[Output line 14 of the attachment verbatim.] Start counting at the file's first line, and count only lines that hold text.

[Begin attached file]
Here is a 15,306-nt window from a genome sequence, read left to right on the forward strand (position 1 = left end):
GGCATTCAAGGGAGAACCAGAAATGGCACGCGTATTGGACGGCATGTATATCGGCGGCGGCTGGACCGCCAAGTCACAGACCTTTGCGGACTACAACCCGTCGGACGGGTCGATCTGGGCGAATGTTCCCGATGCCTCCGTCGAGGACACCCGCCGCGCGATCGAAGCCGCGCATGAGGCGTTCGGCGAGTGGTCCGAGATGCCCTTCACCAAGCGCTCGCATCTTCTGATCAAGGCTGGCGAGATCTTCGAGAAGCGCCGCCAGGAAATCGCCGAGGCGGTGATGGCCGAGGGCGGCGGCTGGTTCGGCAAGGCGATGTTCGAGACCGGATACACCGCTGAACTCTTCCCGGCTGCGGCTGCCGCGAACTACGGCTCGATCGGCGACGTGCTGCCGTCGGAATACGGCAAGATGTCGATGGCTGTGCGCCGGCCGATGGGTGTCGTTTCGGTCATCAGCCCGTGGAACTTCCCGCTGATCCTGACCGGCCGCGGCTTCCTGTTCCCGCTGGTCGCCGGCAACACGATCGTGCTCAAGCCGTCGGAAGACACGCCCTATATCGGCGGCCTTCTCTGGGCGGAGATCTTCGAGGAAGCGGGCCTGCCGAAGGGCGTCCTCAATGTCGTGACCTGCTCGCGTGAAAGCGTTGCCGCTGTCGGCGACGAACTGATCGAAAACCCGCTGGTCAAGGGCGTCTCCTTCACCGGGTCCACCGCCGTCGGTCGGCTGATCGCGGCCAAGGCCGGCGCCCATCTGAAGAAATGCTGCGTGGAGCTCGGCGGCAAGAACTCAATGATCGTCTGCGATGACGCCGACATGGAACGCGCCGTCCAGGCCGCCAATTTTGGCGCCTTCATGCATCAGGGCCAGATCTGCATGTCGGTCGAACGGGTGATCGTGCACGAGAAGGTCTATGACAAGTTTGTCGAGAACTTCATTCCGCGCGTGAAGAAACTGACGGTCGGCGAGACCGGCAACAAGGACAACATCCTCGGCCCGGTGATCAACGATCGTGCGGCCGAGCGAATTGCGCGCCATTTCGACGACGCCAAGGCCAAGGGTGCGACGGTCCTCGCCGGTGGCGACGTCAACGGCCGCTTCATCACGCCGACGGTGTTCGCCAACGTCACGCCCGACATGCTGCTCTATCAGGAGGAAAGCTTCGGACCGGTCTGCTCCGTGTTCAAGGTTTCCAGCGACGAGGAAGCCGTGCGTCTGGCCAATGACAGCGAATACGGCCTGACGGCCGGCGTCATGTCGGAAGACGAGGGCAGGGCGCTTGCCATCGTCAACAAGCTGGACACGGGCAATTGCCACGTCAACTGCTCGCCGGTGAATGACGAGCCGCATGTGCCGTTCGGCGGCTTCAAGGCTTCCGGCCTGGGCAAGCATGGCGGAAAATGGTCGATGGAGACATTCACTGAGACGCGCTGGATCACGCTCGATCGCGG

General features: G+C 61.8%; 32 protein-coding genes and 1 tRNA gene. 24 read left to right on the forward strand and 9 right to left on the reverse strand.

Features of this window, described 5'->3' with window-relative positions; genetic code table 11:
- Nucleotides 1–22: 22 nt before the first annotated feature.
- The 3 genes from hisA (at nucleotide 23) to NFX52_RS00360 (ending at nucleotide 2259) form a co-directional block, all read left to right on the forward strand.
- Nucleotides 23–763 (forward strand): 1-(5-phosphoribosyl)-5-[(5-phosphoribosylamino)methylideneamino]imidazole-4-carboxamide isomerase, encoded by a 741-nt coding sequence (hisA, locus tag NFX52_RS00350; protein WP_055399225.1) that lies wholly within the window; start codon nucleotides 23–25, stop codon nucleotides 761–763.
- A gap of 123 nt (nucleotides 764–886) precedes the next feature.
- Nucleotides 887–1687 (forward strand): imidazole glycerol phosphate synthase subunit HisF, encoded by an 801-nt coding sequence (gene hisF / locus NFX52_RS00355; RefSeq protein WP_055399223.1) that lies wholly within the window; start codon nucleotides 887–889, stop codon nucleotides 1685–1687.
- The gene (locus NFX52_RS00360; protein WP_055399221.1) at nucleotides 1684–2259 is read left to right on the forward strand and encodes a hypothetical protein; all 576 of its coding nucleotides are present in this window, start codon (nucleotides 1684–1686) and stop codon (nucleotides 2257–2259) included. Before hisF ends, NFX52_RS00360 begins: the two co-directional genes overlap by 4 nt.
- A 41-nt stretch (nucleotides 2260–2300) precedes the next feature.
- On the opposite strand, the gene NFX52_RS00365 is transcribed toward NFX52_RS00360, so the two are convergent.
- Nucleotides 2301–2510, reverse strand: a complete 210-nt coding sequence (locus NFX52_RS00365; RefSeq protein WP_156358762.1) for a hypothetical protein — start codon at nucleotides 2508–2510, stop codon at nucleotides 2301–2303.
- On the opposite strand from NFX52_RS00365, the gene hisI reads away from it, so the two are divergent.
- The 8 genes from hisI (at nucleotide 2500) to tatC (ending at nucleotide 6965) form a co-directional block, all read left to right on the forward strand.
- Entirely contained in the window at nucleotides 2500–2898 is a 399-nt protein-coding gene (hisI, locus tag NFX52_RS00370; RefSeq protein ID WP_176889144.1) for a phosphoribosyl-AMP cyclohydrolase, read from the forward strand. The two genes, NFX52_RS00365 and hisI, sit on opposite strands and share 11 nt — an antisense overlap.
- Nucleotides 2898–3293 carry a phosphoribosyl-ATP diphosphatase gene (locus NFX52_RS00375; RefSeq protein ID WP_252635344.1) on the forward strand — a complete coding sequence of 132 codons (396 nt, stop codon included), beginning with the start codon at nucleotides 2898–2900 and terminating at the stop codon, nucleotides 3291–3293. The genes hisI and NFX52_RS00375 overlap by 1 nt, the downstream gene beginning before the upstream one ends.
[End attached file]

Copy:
- On the opposite strand from NFX52_RS00365, the gene hisI reads away from it, so the two are divergent.